What can I say that hasn’t already been said, a thousand times, and a thousand times better? I can only add my voice to the growing litany of those who are struggling to save and protect the Ocean from the ravages of ‘civilization.’ The forces that are hell-bent on destroying the planet seem beyond the reach of reasoned argument, and nearly free of regulation.
I first came under the spell of the sea as a teenager when my family moved to Cape Cod, two blocks from Nantucket Sound, in Hyannis. Depressed and alone, I found solace roaming the sandy beaches with my dog. It might not be an exaggeration to say that the Ocean saved my life.
Years later, I moved to Cape Cod with my wife and Bernese Mountain Dog, renting my parents’ house in West Barnstable. I would roam the beaches, especially Nauset Beach, by day, and play Classical music on the air by night. It was a good life.
Many years of inland living later, driven by a loathing of the seemingly endless gray of Massachusetts winter, I moved to California. Fueled by childhood fantasies of Endless California Summer, I made the break from friends and family, and headed for the Golden Coast.
My first few weeks in Pacific Grove were ecstatic. I could hear the Ocean from my little apartment, smell the intoxicating sea as I stepped out my front door and walk to Asilomar State Beach in ten minutes.
I began to study the local flora and fauna, the climate (which was miraculous after New England winter), the tides, local history, and spent many hours roaming the beaches and tide pools of Pacific Grove. The more I studied, however, the more alarmed I became. All was not well with the Ocean. Global warming, ocean acidification, “sea snot” and a toxic mixture of plastic and chemicals threatened the very life of the source of all life. I began to attend lectures and seminars on the life and health of the Ocean, and wrote a few blog posts about the alarming catastrophes threatening the sea. I began to tweet in earnest (and still do) about Ocean health.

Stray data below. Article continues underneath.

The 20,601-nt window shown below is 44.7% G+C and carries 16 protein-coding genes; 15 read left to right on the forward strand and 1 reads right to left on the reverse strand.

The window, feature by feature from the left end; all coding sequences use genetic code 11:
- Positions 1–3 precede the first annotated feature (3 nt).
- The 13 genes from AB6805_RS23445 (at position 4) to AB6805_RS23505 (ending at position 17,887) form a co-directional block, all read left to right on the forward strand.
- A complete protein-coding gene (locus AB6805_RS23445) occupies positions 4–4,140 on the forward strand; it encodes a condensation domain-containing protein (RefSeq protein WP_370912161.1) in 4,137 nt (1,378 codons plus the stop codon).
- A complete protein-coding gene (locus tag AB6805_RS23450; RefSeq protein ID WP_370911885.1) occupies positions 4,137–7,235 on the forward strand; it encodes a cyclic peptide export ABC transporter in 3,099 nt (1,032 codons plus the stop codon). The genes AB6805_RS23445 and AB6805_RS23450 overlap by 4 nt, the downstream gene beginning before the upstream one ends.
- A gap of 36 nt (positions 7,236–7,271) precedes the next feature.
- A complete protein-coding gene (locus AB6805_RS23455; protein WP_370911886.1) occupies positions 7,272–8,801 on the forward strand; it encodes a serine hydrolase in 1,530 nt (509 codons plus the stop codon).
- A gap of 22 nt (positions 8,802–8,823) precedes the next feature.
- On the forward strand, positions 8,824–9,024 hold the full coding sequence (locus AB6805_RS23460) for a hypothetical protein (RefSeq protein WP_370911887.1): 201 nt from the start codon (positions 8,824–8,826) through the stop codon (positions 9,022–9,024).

Plastics in the Ocean
The topic I focused on was the proliferation of plastic in the Ocean. I was alarmed by the ramifications of all that plastic trash. Plastic is a petroleum-based product, which disperses toxins such as Bisphenol-A, a known carcinogen and hormone disrupter. Another harmful effect of plastics in the Ocean is the fact that as plastics break down, they make it easier and easier to be ingested by all manner of Ocean life, as far down the food chain as plankton. These toxins, in turn, end up in our food.
The evidence of the harmful effects of plastic in the Ocean is overwhelming. The question is not whether these threats to the Ocean – and to all life – are real, the real question is, do we care? What are we willing to do to save the Oceans? Are we willing to become activists in order to help slow the horrific onslaught of pollution that threatens the entire planet? What will it take?
Marine scientists are puzzled as to how to best get their message to the public about the threats to Ocean health. The one thing that is certain is that we must act. Now. Whether it be picking up trash, inland or on the beach, or refusing to use single-use plastics like cups and straws, to reducing consumption of all products, including plastics, we need to become stewards of the Earth, which bestows life upon us all. Corporations will not do it. The President will not do it. We must all do it, and hold the President and the Corporations accountable for the way in which they treat the Earth.
Paul Jimerson is an artist/photographer living in Capitola, California. He moved to the Golden State from Massachusetts four years ago to escape the biting winters. He spends most of his time photographing – and savoring – the California coast. Ocean photos on this post by Paul.